Nix is immensely powerful but it can have quite the steep learning curve. Numerous people in our industry hotly desire what Nix has to offer: hermetic development environments, fully reproducible package builds, declaratively configured operating systems. But even those who are aware of Nix’s benefits know that actually using Nix to solve real problems has some jagged edges. The Nix expression language is a bit odd coming from most other languages, the core concepts aren’t always super digestible, the package manager is unlike apt, deb, Homebrew and the rest—all in all, it’s just a different paradigm of doing things that requires a substantial investment of time and energy.
At Determinate Systems, we love Nix, but to those who don’t love it enough to make that investment: we hear you. Many folks in software engineering, even some seasoned Nix veterans, feel that Nix’s sterling feature set often comes at too high a cost. It’s easy enough to convince your team or your boss that Nix could have a transformative impact, but convincing people to commit the resources to adopt Nix is another matter. Other tools and approaches may be good enough to get the job done well enough and call it a day; best to stick with a just-okay but known quantity. For those who are passionate about Nix, this can be a tough pill to swallow.
Our mission #
We’re confident that we can break this impasse. Our objective at Determinate Systems is to enable people across the software world to reap the many benefits of Nix without nearly as much effort—and occasional pain—as Nix has demanded in the past. In some cases, that will mean that we improve the experience of using Nix itself by contributing to the Nix ecosystem. But in other cases it will mean giving users access to Nix’s wonderful features without requiring them to use it directly, letting Nix quietly do its vital work in the background while exposing few if any internals.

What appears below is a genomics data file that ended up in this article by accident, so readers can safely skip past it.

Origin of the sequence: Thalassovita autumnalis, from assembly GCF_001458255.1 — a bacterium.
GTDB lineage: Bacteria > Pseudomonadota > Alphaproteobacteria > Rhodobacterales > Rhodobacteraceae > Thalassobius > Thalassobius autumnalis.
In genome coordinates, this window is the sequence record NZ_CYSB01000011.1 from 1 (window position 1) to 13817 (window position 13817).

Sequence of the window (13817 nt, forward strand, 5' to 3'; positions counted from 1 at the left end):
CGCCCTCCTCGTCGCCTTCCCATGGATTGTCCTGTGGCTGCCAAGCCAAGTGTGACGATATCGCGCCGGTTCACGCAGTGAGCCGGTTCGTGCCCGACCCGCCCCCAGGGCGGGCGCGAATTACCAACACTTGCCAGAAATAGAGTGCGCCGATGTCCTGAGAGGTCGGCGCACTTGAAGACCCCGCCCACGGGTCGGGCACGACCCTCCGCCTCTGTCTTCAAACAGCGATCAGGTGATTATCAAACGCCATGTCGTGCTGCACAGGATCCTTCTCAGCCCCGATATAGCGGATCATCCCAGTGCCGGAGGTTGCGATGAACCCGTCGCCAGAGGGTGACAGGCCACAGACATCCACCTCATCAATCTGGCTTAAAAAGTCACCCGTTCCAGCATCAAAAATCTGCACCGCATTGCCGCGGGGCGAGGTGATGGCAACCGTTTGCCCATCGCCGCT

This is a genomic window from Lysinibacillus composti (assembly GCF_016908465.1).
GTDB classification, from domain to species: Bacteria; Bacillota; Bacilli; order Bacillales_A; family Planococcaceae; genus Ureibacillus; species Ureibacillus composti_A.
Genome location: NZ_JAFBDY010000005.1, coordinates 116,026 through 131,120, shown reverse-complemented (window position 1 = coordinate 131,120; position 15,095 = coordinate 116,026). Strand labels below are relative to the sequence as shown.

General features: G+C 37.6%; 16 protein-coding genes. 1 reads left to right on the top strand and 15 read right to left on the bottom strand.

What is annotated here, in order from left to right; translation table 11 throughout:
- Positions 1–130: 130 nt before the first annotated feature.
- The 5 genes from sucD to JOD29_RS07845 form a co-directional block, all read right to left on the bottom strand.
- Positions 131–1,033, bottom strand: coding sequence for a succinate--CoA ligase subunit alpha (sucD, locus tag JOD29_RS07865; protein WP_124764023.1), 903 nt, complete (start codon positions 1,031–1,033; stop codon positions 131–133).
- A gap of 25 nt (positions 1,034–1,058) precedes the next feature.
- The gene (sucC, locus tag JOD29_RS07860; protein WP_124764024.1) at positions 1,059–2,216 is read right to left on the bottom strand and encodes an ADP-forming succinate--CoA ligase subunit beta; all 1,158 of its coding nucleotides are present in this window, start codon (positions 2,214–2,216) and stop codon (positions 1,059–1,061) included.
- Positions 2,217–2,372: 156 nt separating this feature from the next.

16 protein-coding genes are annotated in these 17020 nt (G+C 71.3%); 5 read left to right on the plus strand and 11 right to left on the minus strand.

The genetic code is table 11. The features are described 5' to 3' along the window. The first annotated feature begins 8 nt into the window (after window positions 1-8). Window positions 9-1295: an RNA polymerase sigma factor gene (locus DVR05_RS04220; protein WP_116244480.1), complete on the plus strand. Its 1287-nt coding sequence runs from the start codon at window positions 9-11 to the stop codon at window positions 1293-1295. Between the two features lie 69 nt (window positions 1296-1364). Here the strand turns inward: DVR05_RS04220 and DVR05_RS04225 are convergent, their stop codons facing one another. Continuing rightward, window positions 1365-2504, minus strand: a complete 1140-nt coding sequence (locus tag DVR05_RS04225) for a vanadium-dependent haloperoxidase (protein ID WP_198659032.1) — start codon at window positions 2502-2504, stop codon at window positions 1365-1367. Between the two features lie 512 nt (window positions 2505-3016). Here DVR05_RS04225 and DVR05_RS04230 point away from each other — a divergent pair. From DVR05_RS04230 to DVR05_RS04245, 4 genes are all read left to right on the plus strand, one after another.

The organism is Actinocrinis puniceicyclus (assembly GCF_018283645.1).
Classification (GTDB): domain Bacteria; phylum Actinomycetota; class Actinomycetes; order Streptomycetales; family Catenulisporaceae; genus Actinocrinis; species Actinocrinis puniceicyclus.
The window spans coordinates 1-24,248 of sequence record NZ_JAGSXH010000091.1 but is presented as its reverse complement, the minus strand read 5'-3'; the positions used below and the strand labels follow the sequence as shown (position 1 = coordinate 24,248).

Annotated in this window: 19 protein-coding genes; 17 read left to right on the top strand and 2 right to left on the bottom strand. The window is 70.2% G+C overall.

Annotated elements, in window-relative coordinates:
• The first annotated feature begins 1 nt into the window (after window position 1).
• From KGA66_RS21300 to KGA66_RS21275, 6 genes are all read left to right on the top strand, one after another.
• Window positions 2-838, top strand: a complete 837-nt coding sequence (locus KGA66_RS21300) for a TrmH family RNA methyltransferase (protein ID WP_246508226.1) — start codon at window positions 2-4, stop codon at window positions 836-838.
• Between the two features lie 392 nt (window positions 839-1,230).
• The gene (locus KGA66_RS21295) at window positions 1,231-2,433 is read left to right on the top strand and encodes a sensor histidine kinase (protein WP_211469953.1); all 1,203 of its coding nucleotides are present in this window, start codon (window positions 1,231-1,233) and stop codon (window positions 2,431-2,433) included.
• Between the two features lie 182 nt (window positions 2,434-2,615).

A representative problem #
Let’s make this more concrete by talking about a specific problem that we’re
currently looking into: the problem of external dependencies. These are
dependencies that are written in a different language from the one you’re
currently developing in. Some examples: the
is a problem in Rust projects because it’s written in
C++; Nokogiri is a problem in Ruby projects because
it’s written in C; and [OpenSSL] presents a problem in all kinds of languages.
Ideally we’d all be able to
git clone and
cd into any software project and
immediately start building and testing, but we all know the experience of
Googling and StackOverflowing just to get off the ground.
Fortunately, the external dependency problem already has a solution: Nix! You can use Nix to configure a shell environment with all the necessary dependencies installed. A Python project that requires OpenSSL? No problem. A Haskell project that requires Asciidoc? No problem. Need to share those environments across teams and port them to your continuous integration system? No problem.
But there’s a catch: to make that happen you need to write some Nix, use Nix tools, and probably consult several documentation sources. If you’re already using Nix to solve external dependency problems, great! You’re in good company. But this is the kind of problem we want to solve for people who don’t have the bandwidth or the desire to learn Nix.
Find out more about how Determinate Systems is making this mission a reality
Where we go from here #
The external dependency problem is far from alone. It’s part of a vast constellation of interrelated problems that make developing, distributing, and deploying software much more brittle, complicated, and resource intensive than they should be. In Nix, we as an industry have the tool to take an enormous chunk out of these kinds of problems. At Determinate Systems, we’re committed to being a major driving force behind this. We’ll have some specific—and exciting—announcements about our approach to the external dependency problem—amongst others—very soon, so stay tuned here on our blog, in the DeterminateSystems GitHub organization, and on Twitter.